The Origin(s), Meaning, and Relevance
of the Concept of Intrinsic Evil

Are there intrinsically evil acts?
"And some sins involve external acts that are evil in themselves [secundum se], as is obvious in the case of theft, adultery, murder [homicidio], and the like. […] Therefore, if we should consider an act evil in itself (e.g., theft or murder [homicidium]) as understood regarding its nature, then the nature of evil is fundamentally in the very act, since it is bereft of the requisite circumstances."
Thomas Aquinas, De malo, q. 2, a. 3.

Where is this term/concept coming from?
"In teaching the existence of intrinsically evil acts, the Church accepts the teaching of Sacred Scripture.”
John Paul II, Veritatis Splendor, no. 81.

“The common textbook explanation has been that fornication is always sinful because it is an intrinsically evil act, an act so deformed in itself that it never can be good in any circumstances. But the concept [!] of an intrinsically evil act originated in the mind of Durand of St. Pourçain [14th century] and was unknown to theologians before him."
John F. Dedek, “Premarital Sex: The Theological Argument from Peter Lombard to Durand,” Theological Studies 41, no. 4 (1980): 643-644.

What is its relevance today?
"The Church teaches that there exist acts which per se and in themselves, independently of circumstances, are always seriously wrong by reason of their object."
John Paul II, Veritatis Splendor, no. 80.

What would be examples of intrinsically evil acts?
Paul VI, Humanae Vitae, no. 14.
masturbation and homosexual acts
CDF, Persona Humana, no. 8-9.
"Whatever is hostile to life itself, such as any kind of homicide, genocide, abortion, euthanasia and voluntary suicide; whatever violates the integrity of the human person, such as mutilation, physical and mental torture and attempts to coerce the spirit; whatever is offensive to human dignity, such as subhuman living conditions, arbitrary imprisonment, deportation, slavery, prostitution and trafficking in women and children; degrading conditions of work which treat labourers as mere instruments of profit, and not as free responsible persons."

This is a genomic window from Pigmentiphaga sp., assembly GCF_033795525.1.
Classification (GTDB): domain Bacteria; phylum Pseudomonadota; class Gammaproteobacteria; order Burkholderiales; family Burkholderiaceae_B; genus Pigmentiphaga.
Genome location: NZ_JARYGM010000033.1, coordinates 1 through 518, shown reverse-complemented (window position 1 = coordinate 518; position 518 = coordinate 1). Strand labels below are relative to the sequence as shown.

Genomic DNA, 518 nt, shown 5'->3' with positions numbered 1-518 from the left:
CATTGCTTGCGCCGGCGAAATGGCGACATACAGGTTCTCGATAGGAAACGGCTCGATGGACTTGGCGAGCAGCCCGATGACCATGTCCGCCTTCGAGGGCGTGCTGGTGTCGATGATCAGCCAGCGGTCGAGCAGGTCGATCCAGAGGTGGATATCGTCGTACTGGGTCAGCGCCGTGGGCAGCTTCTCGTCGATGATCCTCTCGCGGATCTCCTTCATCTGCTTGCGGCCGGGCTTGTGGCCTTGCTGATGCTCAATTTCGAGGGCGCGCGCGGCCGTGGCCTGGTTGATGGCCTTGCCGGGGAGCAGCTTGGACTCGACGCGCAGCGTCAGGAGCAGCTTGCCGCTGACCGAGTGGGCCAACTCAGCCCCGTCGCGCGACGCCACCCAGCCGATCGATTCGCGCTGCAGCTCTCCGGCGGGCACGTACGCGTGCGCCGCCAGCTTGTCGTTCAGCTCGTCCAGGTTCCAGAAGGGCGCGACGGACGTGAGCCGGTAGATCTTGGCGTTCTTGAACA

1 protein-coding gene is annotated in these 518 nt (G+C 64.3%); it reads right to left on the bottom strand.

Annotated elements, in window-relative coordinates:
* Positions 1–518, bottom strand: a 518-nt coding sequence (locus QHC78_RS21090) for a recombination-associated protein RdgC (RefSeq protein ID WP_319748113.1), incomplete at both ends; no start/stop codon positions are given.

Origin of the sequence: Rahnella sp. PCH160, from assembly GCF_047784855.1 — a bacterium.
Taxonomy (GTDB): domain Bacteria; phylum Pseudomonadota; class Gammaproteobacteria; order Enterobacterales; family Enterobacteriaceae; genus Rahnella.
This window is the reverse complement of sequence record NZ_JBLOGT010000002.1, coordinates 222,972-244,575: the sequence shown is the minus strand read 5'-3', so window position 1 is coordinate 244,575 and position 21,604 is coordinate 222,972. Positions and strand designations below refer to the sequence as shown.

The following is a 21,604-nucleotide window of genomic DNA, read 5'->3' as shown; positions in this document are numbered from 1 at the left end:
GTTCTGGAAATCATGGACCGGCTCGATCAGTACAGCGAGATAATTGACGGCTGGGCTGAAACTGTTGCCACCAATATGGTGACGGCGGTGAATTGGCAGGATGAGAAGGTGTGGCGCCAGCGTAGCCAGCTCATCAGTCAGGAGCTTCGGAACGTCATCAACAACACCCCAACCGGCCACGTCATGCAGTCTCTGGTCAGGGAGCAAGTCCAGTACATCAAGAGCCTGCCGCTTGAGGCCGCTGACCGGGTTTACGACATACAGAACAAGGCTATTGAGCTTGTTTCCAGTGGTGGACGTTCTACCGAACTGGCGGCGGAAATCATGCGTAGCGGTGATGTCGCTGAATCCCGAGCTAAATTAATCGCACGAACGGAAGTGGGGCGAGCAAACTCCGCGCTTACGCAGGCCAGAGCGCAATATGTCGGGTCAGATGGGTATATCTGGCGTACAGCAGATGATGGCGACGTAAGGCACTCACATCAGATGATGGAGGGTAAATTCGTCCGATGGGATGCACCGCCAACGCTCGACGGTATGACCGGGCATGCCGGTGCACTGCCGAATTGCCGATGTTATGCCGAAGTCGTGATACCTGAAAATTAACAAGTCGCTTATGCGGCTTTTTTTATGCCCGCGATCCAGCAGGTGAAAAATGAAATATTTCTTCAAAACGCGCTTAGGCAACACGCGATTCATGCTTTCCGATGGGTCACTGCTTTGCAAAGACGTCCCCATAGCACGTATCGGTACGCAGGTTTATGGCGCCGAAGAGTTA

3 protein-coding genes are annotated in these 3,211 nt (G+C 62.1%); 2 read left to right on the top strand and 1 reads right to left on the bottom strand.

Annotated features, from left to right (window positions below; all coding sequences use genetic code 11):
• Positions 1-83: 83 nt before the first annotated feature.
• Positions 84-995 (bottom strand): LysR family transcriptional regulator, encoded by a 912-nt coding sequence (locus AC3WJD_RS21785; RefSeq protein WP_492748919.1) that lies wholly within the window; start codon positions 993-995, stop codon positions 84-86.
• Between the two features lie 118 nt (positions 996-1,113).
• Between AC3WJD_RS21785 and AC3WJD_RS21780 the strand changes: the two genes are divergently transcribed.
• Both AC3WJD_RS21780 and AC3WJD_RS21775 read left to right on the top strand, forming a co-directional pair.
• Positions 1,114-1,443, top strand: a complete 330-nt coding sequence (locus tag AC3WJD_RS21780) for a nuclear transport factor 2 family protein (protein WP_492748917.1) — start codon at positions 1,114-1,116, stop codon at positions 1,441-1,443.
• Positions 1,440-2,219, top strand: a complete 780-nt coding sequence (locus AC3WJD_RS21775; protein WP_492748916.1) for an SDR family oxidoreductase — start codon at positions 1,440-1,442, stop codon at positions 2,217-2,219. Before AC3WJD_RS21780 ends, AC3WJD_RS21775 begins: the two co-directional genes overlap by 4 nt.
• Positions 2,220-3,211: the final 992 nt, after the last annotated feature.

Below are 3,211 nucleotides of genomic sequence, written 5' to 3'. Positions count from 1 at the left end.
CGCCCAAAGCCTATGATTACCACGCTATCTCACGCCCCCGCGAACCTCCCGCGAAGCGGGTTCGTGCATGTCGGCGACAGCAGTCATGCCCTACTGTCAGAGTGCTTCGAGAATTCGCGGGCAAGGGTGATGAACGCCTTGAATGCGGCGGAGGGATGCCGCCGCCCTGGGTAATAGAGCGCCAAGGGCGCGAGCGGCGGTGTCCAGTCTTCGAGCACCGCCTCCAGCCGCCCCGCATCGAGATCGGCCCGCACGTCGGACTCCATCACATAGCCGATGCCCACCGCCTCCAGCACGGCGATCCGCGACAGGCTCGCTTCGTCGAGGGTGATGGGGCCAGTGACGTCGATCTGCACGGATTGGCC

John Paul II, Veritatis Splendor, no. 80.

What is theologically problematic about the concept/term of intrinsically evil acts?
"Contemporary moral theologians are well aware that in accepting deontologically founded ´intrinsic evils´, we would […] have much greater security in making moral judgements. But the same moral theologians are of the opinion that these advantages would be too high a price to pay because, first, we would increase the lack of moral objectivity of moral judgements and, second, similar judgements could demand too much from Christians in the concrete realisation of their lives."
Josef Fuchs, Christian Ethics in a Secular Arena, 83.
"Using the phrase ´intrinsically evil´ does not contribute to our ability to have a coherent ethical conversation. Quite the contrary, it confuses much more than it clarifies. It short-circuits the need to engage moral discernment."
Joseph Selling, Reframing Catholic Theological Ethics, 21.